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The stone keep or donjon became a key feature of castle development from the 12th century. With walls up to four metres thick and space to provide comfortable living quarters for the lord, the stone keep became common across Europe. In the late 12th and early 13th centuries, a scientific approach to castle defence emerged. This led to the proliferation of towers, with an emphasis on flanking fire. Many new castles were polygonal or relied on concentric defence – several stages of defence within each other that could all function at the same time to maximise the castle's firepower. The origin of these changes in defence has been attributed to the Crusades, as European's came into contact with Arab castle technology.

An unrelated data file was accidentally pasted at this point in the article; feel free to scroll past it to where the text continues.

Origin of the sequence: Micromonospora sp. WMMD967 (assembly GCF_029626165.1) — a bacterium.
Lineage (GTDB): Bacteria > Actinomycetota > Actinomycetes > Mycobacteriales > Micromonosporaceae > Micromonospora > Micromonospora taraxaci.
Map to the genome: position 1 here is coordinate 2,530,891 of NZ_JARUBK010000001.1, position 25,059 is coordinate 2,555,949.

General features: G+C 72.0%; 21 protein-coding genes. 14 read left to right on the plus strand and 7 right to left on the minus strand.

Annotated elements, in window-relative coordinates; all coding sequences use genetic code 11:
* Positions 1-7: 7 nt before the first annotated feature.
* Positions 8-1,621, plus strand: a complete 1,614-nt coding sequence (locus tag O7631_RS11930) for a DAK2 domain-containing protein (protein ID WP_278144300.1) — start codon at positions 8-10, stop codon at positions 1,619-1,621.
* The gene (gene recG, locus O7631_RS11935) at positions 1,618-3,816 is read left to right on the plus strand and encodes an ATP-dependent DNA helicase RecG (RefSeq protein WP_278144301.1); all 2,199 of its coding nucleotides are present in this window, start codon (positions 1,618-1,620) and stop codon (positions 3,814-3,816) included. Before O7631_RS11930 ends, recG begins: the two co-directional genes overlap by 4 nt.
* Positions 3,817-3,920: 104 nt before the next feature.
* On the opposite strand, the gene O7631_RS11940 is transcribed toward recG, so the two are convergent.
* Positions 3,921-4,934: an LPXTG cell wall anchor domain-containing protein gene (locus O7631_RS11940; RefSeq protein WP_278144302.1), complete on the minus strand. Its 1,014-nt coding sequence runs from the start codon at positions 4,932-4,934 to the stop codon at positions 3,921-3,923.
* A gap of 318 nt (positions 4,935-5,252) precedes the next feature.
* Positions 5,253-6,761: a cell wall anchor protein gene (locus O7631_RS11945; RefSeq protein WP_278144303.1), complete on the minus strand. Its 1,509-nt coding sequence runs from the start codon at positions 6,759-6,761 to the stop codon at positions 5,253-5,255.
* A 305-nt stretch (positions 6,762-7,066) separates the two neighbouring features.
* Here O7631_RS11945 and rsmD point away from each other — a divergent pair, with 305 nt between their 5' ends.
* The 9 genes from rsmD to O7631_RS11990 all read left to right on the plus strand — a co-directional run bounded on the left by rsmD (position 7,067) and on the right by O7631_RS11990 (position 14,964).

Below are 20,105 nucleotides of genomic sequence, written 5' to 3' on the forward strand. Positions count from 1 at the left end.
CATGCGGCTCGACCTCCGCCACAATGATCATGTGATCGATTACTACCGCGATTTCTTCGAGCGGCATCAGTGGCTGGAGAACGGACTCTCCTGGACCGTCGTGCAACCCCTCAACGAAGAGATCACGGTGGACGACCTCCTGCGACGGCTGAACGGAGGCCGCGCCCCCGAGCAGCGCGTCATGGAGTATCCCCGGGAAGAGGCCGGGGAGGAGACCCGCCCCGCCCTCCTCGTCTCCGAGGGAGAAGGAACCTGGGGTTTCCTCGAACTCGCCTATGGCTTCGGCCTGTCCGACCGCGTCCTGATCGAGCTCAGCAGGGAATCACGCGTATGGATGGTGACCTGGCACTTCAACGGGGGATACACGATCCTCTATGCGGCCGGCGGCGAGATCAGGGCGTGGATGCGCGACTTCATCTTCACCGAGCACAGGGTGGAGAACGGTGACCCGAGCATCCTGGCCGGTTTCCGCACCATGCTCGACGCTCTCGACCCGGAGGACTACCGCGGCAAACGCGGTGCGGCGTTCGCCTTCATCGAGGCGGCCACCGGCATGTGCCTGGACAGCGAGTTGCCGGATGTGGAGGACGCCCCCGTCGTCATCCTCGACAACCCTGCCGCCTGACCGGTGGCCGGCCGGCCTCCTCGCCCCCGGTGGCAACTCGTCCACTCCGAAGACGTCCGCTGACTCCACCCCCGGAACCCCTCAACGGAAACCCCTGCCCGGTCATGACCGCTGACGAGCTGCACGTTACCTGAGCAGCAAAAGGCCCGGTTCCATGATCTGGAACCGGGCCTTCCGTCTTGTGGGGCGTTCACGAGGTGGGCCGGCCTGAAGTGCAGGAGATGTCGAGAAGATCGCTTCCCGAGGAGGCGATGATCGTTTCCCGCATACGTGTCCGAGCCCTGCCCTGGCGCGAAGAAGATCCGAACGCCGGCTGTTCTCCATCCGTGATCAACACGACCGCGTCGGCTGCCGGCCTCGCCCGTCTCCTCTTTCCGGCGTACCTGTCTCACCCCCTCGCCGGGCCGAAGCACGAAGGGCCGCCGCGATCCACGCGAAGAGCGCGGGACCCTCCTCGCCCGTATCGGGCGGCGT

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Krak des Chevaliers concentric castle - Syria. It was recently attacked in the Syrian civil war (drone footage)

 

Key castle defences

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Machicolation Hoarding Crenellation
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Embrasure/arrow loop Gatehouse Drawbridge

 

 
Attacking medieval castles